The effect of treatment and repair on one cell is independent of the rest of the cells. Therefore, the average number of cells moving from subpopulation into subpopulation is equal to .

See [20].
∎
The following corollary is a direct consequence of lemma (4.1).
Corollary 4.1.
With the same assumptions described in Lemma (4.1):

The cells’ transition rate from subpopulation into subpopulation is equal to .

The death rate of subpopulation is .
Remark 4.1.
According to lemma 4.1, we can separate the tumor cells into different subpopulations according to their sensitivity to the radiation. Therefore, the death rate in a subpopulation with more deactivated targets is higher than a subpopulation with fewer deactivated targets, which can be interpreted as the treatment heterogeneity in the model.
Now, starting with subpopulation , cells give birth at a constant rate of . In addition, cells transit from subpopulation into subpopulation at a rate of . Conversely, cells move from subpopulation into subpopulation at a rate of or may die at a rate of , where is the transition matrix. Hence, for we have:
(4.5) 
By substituting Eq. (4.5) in Eq. (3.1) we get:
(4.6) 
Same analysis shows that for :
(4.7) 
5 Tumor lifespan
What dose magnitude is required to remove the tumor completely? A small number of cells may still remain after resection, that are not visible and detectable by MRI. Therefore, it is crucial to know how many dose fractions must be applied to eliminate the remaining cancerous cells.
The tumor lifespan is defined as the minimum number of dose fractions required
to remove the entire tumor [24]. Therefore,
based on tumor population dynamics, the tumor lifespan is defined
as:
(5.1) 
where
(5.2) 
6 Stability Analysis
Suppose that is an arbitrary integer. System (4.9) can be written as:
(6.1) 
where matrix is described as:
(6.2) 
where and . Therefore
and for
Let be a complex matrix. For let denote the sum of the absolute values of the nondiagonal entries in the th row and be the closed disc centered at with radius , which is known as Gershgorin disc. Eigenvalue of lies within at least one of the Gershgorin discs (Gershgorin Theorem [25]).
Lemma 6.1.
Suppose that . If defines as
(6.4) 
then

(6.5) 
(6.6)
Proof.

According to (6.2), for
(6.7) 
First consider that and . Therefore:
(6.8) Moreover, for
(6.9)
∎
The main result of this section is written as follows:
Theorem 6.1.
For any , and , the system is stable at equilibrium point , where .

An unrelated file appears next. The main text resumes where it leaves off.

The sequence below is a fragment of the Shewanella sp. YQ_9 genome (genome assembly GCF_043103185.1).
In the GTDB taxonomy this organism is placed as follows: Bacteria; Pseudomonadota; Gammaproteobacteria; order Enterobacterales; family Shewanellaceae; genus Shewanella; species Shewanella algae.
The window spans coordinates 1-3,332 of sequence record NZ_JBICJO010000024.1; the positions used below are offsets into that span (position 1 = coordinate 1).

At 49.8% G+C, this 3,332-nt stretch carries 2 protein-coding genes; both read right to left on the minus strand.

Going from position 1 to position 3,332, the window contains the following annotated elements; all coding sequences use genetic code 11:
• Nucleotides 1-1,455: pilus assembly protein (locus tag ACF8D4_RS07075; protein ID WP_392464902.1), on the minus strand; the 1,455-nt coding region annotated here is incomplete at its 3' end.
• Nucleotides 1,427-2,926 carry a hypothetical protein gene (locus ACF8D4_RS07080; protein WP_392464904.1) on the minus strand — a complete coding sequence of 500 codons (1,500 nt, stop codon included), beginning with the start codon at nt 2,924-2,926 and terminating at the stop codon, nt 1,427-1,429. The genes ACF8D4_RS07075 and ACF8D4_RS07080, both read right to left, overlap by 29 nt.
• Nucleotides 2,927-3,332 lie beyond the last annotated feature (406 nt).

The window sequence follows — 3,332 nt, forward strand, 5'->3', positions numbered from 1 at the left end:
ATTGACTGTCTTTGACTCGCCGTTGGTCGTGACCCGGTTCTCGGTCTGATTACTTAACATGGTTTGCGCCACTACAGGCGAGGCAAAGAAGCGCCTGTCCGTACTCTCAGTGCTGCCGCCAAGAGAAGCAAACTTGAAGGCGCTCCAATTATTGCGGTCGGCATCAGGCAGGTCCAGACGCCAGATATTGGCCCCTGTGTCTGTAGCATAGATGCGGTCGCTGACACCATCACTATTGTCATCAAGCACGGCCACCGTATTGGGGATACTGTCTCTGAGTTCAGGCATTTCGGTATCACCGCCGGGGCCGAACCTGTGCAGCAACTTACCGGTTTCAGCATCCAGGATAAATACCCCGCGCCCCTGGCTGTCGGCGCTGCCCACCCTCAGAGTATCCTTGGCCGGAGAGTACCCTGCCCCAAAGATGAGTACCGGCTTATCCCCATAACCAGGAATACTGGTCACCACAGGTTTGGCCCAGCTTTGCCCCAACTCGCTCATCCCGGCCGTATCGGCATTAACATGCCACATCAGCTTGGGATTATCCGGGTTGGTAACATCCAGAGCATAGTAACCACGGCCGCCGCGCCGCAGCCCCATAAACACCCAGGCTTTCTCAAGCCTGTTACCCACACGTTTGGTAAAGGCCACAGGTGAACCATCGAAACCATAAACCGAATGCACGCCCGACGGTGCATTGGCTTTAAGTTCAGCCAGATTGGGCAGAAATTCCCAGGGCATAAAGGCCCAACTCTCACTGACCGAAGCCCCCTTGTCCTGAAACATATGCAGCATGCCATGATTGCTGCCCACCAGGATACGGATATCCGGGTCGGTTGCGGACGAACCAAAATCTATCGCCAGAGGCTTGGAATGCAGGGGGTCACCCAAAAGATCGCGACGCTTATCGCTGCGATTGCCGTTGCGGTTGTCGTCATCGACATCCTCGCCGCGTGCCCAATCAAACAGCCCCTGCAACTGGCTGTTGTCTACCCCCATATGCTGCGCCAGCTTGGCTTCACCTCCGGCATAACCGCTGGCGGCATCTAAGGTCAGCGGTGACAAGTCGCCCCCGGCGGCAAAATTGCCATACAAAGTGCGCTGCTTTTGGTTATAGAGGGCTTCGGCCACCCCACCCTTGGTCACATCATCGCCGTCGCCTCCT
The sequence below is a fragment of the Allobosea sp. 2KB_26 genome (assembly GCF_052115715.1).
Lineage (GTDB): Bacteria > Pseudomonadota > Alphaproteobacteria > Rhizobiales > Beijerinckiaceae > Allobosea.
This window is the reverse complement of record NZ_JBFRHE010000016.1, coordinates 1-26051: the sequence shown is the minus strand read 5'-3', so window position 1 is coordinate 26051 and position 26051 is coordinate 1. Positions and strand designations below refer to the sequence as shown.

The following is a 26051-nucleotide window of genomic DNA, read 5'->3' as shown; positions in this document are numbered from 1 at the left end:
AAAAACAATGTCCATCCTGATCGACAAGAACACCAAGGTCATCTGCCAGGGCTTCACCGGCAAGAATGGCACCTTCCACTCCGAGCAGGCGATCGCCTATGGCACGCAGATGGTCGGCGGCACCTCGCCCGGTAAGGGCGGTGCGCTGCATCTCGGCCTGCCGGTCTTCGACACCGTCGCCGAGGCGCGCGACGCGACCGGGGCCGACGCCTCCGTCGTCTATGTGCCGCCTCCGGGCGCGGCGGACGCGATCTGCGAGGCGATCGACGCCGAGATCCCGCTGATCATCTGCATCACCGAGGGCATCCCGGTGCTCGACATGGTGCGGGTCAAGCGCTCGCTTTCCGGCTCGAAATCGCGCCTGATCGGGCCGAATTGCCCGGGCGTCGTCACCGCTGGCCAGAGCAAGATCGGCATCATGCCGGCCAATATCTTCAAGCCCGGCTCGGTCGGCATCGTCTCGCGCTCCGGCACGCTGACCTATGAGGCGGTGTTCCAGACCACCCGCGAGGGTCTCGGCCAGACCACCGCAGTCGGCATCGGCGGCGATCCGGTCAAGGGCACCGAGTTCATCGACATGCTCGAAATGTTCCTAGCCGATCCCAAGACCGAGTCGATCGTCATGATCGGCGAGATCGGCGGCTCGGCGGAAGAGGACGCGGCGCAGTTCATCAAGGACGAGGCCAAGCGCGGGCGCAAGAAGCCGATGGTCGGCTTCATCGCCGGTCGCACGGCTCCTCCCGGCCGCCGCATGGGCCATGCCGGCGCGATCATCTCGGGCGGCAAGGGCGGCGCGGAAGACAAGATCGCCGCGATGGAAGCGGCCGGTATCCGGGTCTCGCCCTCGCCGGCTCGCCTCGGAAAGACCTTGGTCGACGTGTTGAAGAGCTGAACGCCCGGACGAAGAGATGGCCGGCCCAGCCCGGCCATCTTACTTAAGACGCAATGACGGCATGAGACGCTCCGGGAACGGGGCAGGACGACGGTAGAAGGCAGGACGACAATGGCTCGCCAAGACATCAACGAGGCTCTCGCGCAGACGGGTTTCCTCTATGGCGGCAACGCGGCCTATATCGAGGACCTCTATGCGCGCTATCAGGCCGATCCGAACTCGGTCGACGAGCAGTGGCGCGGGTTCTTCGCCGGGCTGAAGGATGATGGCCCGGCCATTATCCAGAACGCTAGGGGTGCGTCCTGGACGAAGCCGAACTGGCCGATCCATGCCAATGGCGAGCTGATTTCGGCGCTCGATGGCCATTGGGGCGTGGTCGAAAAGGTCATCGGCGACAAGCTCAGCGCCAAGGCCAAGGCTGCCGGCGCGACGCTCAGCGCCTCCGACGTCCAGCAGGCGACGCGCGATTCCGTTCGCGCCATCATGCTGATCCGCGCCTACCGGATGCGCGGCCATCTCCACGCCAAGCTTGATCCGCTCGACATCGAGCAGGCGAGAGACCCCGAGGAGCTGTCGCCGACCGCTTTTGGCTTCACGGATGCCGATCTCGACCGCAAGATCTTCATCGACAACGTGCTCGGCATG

Proof.
It is enough to show that all eigenvalues of matrix have negative real parts . To provide this we will show that for any , and any point of Gershgorin circles have negative real part, where . For this purpose we apply Gershgorin Theorem on matrix . Based on Lemma (6.1),
(6.10) 
Note that the function is an increasing function for and is an integer. Therefore, for we have:
(6.11) 
where .
Consequently,
and where (Figure (2)). This shows that the Gershgorin Circles belong to the left half
of real line. In addition, according to Gershgorin
Theorem, each eigenvalue of matrix
belongs in one of Gershgorin discs.
Therefore, each eigenvalue of
matrix has negative real part.
Hence, every eigenvalue of matrix has negative real part. This completes the proof.
∎
Theorem 6.2.
Suppose that is an integer, and the set denotes the value such that the system (6.1) is stable corresponding to all and . Then:
(6.12) 
7 Conclusion
In this study, the population dynamics of tumor cells in the process of radiotherapy was examined. A system of differential equations with random variable coefficients was introduced to capture the heterogeneity of cell damage and the repair mechanism between two consecutive dose fractions. Subsequently, a new definition for tumor lifespan was introduced based on tumor population size. Based on the tumor lifespan, the effects of the probability that a target will be inactive after a dose fraction (q) and the probability that a target will reactivate after the repair mechanism (r) were investigated numerically. Our results are in good agreement with previously presented results [20].
Acknowledgement
The first author appreciates Dr. Ivy Chung and Dr. Ung Ngie Min from Faculty of Medicine, university of Malaya and Prof. Fazlul Sarkar from School of Medicine, Wayne State University for their constructing comments with regard to the manuscript. This study was financially supported by FRGS grant number FP0152015A, University of Malaya.